In order to state a claim under the Consumer Fraud Act,  a plaintiff must allege each of three (3) elements: (1) unlawful conduct by the defendants; (2) an ascertainable loss on the part of the plaintiff; and (3) a causal relationship between the defendants’ unlawful conduct and the plaintiff’s ascertainable loss. N.J. Citizen Action v. Schering Plough Corp., 367 N.J. Super. 8, 12-13 (App. Div. 2003), cert. denied  178 N.J. 249 (2003).

    N.J.S.A. 56:8-2 defines an unlawful practice as:
    The act, use or employment by any person of any unconscionable commercial practice, deception, fraud, false pretense, false promise, misrepresentation or the knowing, concealments, suppression or omission of nay material fact with intent that others rely upon such concealment, suppression or omission in connection with the sale or advertisement of any merchandise or real estate, or with the subsequent performance of such person as aforesaid, whether or not any person has in fact been misled, deceived or damaged thereby is declared to be an unlawful practice. . . .
    There are three categories of “unlawful practices” found in the New Jersey Consumer Fraud Act; namely, (1) affirmative acts, (2) knowing omissions, and (3) regulation violations.  Cox v. Sears Roebuck & Co., 138 N.J. 2, 17 (2004).

    This article is for informational purposes only.  New Jersey Attorneys.

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    Tuesday, May 21, 2013 

    New Jersey Appeals Court Spares Eviction of 89-Year Old Blind Man


    In an unpublished decision issued on May 21, 2013, a New Jersey appeals court held that a landlord was not entitled to evict his residential tenant, an 89-year old blind man with diabetes, because of the tenant's refusal to sign a new lease. Ochieng v. Bloss, Superior Court of New Jersey, Appellate Division, Docket No. A-0703-12T2.

    This decision reversed the trial court's ruling which was in favor of the landlord. The appeals court concluded that the landlord failed to follow the required notice procedures under the New Jersey Anti-Eviction Act, and that therefore the trial court lacked jurisdiction to hear the case.  The appellate reversal is a bittersweet victory for the tenant though, because the landlord can re-file a new complaint once he has issued the proper pre-lawsuit notices.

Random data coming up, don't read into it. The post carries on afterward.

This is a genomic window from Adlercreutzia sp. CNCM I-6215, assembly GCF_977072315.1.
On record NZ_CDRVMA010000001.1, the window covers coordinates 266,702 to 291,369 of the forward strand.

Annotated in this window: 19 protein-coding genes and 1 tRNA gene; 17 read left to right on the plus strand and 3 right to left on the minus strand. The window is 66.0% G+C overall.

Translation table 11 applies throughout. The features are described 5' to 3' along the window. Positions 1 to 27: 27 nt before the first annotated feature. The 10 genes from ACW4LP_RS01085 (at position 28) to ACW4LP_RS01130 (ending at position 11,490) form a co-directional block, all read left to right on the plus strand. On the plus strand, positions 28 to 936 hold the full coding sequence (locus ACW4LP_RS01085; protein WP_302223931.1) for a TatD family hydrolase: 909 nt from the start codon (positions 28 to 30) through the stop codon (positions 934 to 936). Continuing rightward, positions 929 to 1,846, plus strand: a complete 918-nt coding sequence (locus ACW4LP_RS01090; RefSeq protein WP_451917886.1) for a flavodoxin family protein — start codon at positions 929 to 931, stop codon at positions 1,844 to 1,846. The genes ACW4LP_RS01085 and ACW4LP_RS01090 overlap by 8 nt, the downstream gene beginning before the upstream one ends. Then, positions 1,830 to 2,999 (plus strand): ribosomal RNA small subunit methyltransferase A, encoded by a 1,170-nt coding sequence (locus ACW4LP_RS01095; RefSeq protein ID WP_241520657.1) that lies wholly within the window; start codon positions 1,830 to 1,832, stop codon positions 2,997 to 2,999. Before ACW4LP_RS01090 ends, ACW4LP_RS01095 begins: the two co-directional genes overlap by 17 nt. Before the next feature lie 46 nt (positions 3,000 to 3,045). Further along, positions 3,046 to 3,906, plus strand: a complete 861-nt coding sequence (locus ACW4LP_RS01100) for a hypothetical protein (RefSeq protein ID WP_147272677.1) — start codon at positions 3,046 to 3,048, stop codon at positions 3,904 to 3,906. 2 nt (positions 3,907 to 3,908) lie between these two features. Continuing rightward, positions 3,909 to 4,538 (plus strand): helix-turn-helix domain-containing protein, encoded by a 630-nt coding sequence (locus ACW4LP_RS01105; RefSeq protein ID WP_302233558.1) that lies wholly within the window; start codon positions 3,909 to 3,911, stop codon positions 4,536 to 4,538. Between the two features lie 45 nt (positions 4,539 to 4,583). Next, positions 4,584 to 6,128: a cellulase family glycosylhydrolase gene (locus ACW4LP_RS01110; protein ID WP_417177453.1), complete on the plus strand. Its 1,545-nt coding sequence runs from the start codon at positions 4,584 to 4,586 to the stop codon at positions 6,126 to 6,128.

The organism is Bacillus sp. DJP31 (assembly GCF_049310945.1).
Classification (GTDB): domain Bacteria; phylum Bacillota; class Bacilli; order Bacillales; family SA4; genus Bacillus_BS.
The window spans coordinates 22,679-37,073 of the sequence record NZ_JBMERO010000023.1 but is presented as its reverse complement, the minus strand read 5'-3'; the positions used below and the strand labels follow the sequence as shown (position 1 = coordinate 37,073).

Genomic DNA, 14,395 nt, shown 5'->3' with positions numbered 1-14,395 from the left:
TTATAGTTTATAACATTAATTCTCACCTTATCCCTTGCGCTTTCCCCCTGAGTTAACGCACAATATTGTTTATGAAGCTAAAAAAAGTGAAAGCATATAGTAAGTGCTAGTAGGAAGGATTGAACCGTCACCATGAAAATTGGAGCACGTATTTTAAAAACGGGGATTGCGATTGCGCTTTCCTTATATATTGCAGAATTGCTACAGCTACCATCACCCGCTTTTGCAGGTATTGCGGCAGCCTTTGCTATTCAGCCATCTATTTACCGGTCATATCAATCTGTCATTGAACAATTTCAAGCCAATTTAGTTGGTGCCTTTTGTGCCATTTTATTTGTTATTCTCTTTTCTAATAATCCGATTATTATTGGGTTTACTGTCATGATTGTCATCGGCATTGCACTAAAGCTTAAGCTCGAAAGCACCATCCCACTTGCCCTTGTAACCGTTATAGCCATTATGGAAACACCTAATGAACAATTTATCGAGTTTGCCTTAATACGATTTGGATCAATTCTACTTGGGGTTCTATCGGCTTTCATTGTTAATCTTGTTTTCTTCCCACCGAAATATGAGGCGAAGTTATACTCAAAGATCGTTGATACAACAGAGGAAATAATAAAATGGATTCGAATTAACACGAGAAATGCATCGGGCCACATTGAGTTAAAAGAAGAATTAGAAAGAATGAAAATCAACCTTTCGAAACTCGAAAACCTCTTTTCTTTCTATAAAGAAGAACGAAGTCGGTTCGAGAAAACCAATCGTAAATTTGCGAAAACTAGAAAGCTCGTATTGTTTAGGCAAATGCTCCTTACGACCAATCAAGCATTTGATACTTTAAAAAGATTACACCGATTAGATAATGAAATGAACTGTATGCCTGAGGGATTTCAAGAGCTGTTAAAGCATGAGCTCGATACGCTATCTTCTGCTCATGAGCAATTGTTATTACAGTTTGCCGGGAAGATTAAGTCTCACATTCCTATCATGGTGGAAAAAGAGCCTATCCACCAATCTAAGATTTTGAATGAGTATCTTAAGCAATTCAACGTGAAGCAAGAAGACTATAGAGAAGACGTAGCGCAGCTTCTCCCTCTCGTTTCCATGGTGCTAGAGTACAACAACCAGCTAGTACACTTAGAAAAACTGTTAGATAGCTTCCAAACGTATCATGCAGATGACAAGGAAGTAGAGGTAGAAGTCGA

Walter Bloss, the tenant in this case, is a disabled veteran suffering from diabetes and heart problems. He is also legally blind, and was 89-years old at the time his landlord filed to evict him.  Bloss had resided in the premises (a rent controlled apartment in West Orange) for more than 40 years. The landlord Ochieng purchased the building in 2006.

    Because of Bloss's disabilities, his grandson Steven Van Deysen has occasionally lived with him since the 1980s. In the past 6 years the grandson lived with Bloss on a regular basis based on the advice and recommendation of Bloss's doctor so that someone could help Bloss monitor his diabetes.

    The landlord accused the grandson of engaging in inappropriate behavior at or near the apartment building.  In an effort to remove the grandson from the apartment, in February 2011 the landlord presented Bloss with a renewal lease that would allow the landlord the right to approve the caretaker. The new lease was offered at the same time the landlord issued Bloss a notice to quit, which demanded that he surrender possession of the premises. Bloss refused to sign the new lease, claiming he needed his grandson to care for him.

    About 17 months later, in May 2012, the landlord again presented Bloss with a renewal lease and another written notice demanding surrender of the apartment; this renewal lease was  essentially  the same as the one he previously provided to Bloss back in February 2011.  Again, Bloss refused to sign it. About 2 months later, on July 20, 2012, the landlord  filed the eviction action.

    Neither party hired a lawyer, and a trial commenced on August 27, 2012.  The following day, the trial judge ruled in favor of the landlord by finding that the terms of the renewal lease were reasonable, that the landlord acted reasonably by refusing to approve the grandson as the caretaker.  Bloss then filed retained a lawyer, filed an emergent appeal and successfully obtained a stay of the eviction pending the outcome of the appeal.

    In reversing the lower court's decision, the Appellate Division found that the landlord failed to provide Bloss with the proper pre-lawsuit notice in violation of New Jersey's Anti-Eviction Act, N.J.S.A.  2A:18-61.1 to -61.12.  Specifically, the appeals court noted that a cause of action to evict a tenant for refusal to sign a renewal lease does not accrue (or begin) until the tenant actually refuses to sign the lease.  From that point, the landlord must provide the tenant with a minimum 30-day notice citing the refusal to sign a new lease as grounds for the eviction.